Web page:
By Imam Muzzammil Ahmad | 16 Feb 2024

With the death toll in Gaza surpassing 30,000 following four months of attacks by Israeli forces, this week’s Friday sermon centred on the theme of oppression and injustice. I emphasised the importance of remaining vigilant against oppression in various aspects of life, drawing from numerous verses in the Qur’an and teachings of Prophet Muhammad ﷺ (peace be upon him).

The scholars define oppression (zulm) as the act of displacing something from its rightful position, either by lacking what is due or by going beyond bounds, whether in quantity, timing, or context. This concept encompasses a multitude of manifestations, all centering around the fundamental notion of placing something where it doesn't rightfully belong.

Oppression often starts small but accumulates over time. Eventually, if left unchecked, zulm leads to societal destruction and even civilisational collapse. This principle is evident throughout the Qur’an and Prophetic tradition. 

Allah Almighty states: 

And your Lord [O Prophet] would never destroy a society unjustly while its people were acting rightly.

Surah Hud (11:117)

This clarifies that if there are people standing up to injustices and oppression, Allah will not destroy them. When oppression spreads and people remain silent or accept it, total ruin may befall society as was the case with past civilisations.

Further, Allah warns: 

Beware of a trial that will not only affect the wrongdoers among you.

Surah Al-Anfal (8:25)

The exegetes explained that previous peoples were wiped out because they tolerated oppression and evil until it was rampant, with none speaking out.

The Prophet ﷺ confirmed per an authentic narration that Allah can collectively punish all people for the sins of some if transgression against the Almighty becomes widespread. The spread of oppression and the fate of a community are interlinked.

The Qur’an teaches us that oppression slowly weakens society and can eventually lead to its downfall if unchallenged. Injustice not only inflicts suffering on those who are the victims of oppression, it scars the entire community. The Qur’an stresses the importance of tackling oppression at its roots and to stop its proliferation in society.

Reflecting inwardly, I emphasise that we must reflect deeply on the oppression taking place both in our personal lives and in society. I urged the congregation to be vigilant of our own complicity in injustices through our silence and inaction.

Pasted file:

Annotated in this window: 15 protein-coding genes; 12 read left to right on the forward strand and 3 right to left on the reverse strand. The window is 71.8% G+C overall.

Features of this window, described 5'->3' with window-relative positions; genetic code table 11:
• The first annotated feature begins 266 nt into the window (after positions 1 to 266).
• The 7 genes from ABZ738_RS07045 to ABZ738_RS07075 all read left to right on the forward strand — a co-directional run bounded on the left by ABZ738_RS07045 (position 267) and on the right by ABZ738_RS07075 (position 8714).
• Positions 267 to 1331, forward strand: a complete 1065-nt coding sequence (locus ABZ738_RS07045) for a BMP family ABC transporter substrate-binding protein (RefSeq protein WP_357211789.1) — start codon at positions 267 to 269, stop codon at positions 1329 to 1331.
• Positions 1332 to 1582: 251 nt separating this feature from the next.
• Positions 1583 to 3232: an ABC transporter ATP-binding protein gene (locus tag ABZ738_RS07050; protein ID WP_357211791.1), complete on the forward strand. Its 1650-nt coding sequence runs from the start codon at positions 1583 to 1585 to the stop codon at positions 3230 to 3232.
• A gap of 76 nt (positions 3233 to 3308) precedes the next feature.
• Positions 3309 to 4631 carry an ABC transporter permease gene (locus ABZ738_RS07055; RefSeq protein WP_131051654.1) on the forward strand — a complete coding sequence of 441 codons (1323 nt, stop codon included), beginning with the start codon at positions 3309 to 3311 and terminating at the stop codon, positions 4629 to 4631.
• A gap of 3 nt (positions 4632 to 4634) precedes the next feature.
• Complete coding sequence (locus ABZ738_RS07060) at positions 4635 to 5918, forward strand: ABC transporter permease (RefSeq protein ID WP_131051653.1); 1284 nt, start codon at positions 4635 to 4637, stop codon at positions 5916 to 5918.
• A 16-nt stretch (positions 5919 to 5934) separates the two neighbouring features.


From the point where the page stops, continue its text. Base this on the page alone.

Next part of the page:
I listed two types of oppression that we need to be mindful off.

The first type is the oppression against Allah the Highest, as mentioned in the Qur’an, where Luqman advises his son:

O my son, do not associate [anything] with Allah. Indeed, association [with him] is great injustice [zulm].

Surah Luqman (31:13)

The second type of oppression is the mistreatment between people. This can be seen in how we interact with children, our spouses, colleagues, and even strangers. When we mistreat others, it leads to various problems in our community, including broken families resulting from our own oppressive actions and those of others around us.

When we tolerate oppression both within our own communities and from external sources, we inadvertently facilitate its most extreme forms, as evidenced by the appalling crimes committed against innocent individuals today. The killing of Palestinians underscores the urgent need to courageously speak out against oppression and challenge injustice at its source.

Our responsibility is to firstly address the injustices we perpetrate, and secondly, stand up to oppression we see around us. Moving forward, we must uphold the rights others have over us with honesty, just as we advocate justice for those who are oppressed.

The horrific oppression that our Palestinian brothers and sisters face today is but the latest example of the oppression that we as an ummah have suffered. Their suffering reminds me of the time of the invasion of the Tartars, when the Mongols swept through Baghdad and other Muslim lands, massacring people and destroying homes, libraries, and mosques indiscriminately. Despite the devastation, such tragedies have historically strengthened our faith and united the Muslim Ummah.

As we weep at the suffering of the Palestinians today, we need to always be conscious of the shortcomings within ourselves and remain vigilant that we do not become the sources of greater oppression within the ummah. Our brothers and sisters in Palestine, and across the world, have a right upon us, a right which we must honour through more than sorrow and tears. The real battle against oppression begins with self-reflection and accountability. Their political liberation is inextricably bound up with our own spiritual growth.

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